COVID-19 has forced many American companies to transition their workforce to remote operations. While working from home offers added flexibility and comfort, it can be difficult for employees to maintain healthy boundaries between work and home. And, since employees aren’t working alongside coworkers who can identify burnout symptoms, managers need to be extra vigilant in spotting and resolving professional burnout explains Forbes. Below are common burnout symptoms to watch for and strategies for resolving the issue.
What is burnout?
Burnout is a state of emotional, physical, and mental exhaustion caused by excessive and prolonged stress, according to HelpGuide.
What causes burnout?
Burnout occurs when employees feel overwhelmed, emotionally drained, and unable to meet demands. As companies transitioned to remote operations earlier this year, employers feared productivity would decrease due to distractions within the home (children, pets, laundry, cooking, etc.). In reality, underperformance is not the issue – overperformance is what is hindering quality output from remote employees, explains Forbes. Over two–thirds, or 69 percent, of remote employees are experiencing crippling burnout symptoms according to a July 2020 survey. This is a 20 percent increase from May 2020.
Burnout symptoms to watch for
The global pandemic brings additional stressors and challenges to working Americans, all while managing family and job responsibilities. Due to the added worry and stress, two-thirds of remote employees are lacking energy and focus. Watch for these burnout symptoms in yourself and coworkers:
- Working overtime: Employees are working longer hours and not taking time off to recharge, fearing they could be the next layoff if they don’t work hard enough, explains CNBC. Even if an employee is confident in their job security, on average, remote U.S. employees are working 3 hours longer per day than their in-office counterparts, even without supervision or incentives, according to a recent Martech study.
- Increased financial stress: When employees are worried about providing for their families, a shift in work ethic happens. Distracted employees lead to low productivity and engagement where focus is critical.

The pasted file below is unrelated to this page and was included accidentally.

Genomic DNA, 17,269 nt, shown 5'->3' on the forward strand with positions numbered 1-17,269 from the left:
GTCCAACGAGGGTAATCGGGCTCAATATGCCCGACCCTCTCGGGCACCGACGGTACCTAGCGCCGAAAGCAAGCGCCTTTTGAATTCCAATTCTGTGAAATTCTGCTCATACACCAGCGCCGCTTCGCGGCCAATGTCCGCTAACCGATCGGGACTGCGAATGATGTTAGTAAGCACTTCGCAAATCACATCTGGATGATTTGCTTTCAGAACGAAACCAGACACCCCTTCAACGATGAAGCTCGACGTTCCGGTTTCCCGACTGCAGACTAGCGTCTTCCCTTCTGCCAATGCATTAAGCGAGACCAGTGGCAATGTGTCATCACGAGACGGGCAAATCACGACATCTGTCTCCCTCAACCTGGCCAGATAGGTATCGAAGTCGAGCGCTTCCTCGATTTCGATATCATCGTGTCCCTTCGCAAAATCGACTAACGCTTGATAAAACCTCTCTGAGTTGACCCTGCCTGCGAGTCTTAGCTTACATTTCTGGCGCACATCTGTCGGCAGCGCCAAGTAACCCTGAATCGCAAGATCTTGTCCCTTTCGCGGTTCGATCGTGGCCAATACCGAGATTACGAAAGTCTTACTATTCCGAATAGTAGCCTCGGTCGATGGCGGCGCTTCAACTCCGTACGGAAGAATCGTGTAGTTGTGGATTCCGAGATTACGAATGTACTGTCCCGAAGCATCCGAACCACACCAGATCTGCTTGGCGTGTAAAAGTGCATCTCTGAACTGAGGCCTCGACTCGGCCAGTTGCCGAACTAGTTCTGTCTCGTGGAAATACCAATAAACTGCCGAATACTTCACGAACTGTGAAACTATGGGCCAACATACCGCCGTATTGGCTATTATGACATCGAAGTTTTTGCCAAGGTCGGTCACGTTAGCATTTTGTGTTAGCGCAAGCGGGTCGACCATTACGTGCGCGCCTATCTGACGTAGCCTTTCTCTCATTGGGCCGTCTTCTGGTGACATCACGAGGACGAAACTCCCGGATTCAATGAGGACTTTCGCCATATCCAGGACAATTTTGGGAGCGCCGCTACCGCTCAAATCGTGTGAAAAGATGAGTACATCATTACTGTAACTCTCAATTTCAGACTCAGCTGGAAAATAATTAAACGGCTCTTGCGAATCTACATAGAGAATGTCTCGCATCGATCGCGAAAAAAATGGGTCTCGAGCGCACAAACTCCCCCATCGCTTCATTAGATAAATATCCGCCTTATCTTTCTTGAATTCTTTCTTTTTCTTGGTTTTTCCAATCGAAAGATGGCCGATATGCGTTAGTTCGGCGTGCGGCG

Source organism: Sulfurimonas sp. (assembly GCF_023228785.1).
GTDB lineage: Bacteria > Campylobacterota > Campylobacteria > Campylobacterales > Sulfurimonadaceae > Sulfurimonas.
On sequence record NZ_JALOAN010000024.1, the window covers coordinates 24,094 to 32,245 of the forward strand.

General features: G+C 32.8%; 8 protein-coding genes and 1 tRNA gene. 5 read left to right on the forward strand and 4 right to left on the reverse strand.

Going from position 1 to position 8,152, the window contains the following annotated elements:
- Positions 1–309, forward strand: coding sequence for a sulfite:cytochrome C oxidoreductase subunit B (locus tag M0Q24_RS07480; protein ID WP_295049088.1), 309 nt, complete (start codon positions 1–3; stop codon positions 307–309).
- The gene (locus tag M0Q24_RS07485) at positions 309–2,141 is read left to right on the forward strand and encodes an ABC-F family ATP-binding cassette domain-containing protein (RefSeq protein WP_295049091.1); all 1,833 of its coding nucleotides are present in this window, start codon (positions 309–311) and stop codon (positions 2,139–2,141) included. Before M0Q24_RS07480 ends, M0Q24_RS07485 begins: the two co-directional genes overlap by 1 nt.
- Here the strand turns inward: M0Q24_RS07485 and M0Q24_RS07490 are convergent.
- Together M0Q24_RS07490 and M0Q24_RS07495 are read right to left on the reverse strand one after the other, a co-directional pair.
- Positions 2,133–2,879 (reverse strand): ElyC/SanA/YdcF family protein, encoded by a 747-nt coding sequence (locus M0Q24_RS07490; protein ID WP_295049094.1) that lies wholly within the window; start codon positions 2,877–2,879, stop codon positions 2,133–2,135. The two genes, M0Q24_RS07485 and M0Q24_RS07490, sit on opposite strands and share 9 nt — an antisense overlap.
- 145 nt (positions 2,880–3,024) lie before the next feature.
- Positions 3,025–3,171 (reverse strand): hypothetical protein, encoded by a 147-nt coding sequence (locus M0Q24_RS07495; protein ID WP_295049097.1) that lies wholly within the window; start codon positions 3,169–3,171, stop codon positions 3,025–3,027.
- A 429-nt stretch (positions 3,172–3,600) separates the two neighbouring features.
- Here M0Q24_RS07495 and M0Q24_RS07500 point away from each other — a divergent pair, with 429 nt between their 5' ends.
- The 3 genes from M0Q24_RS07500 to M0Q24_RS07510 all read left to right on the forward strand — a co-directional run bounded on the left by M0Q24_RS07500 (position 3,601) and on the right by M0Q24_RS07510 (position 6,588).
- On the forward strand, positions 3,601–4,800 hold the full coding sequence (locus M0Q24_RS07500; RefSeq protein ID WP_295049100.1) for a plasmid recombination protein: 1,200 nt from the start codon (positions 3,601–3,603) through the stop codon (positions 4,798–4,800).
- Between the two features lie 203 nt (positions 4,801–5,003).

- Declining performance and lack of interest: While the brain is under a constant state of stress, it becomes easy to lose ambition and responsibility, says Forbes. Employees on the verge of burnout are likely finding it difficult to focus, be patient with others, feel pride in their accomplishments, and neglecting usual self-care habits.
How to avoid burnout
- Set a routine: Working from home is all about mental preparation, suggests CNN. In fact, the Centers for Disease Control and Prevention (CDC) recommends sticking to your usual routine as best as possible to help reduce stress and anxiety. This means getting up at the same time, showering, and preparing for the day ahead.
- Set office hours: One of the biggest challenges when working from home is the separation between work life and home life. While you may have a hefty workload, it is recommended to maintain regular work hours. When it’s time to sign off, declare an end to your day and stick to it – turning the computer off and walking away is a good strategy.
- Take time off: Schedule PTO to fully unplug and recharge. You don’t have to travel for the occasion – a relaxing staycation will help you feel refreshed when it’s time to log on again.
- Find a hobby: Discover new interests and passions to balance intense work periods. Whether it’s cooking, exercise, art, or music, giving your brain something else to think about will reduce feelings of job-related stress.
- Be honest with your manager: You won’t overcome feelings of burnout by staying silent. It is important for employees to communicate feelings of overwhelm and for employers to respond with support and solutions to help avoid burnout.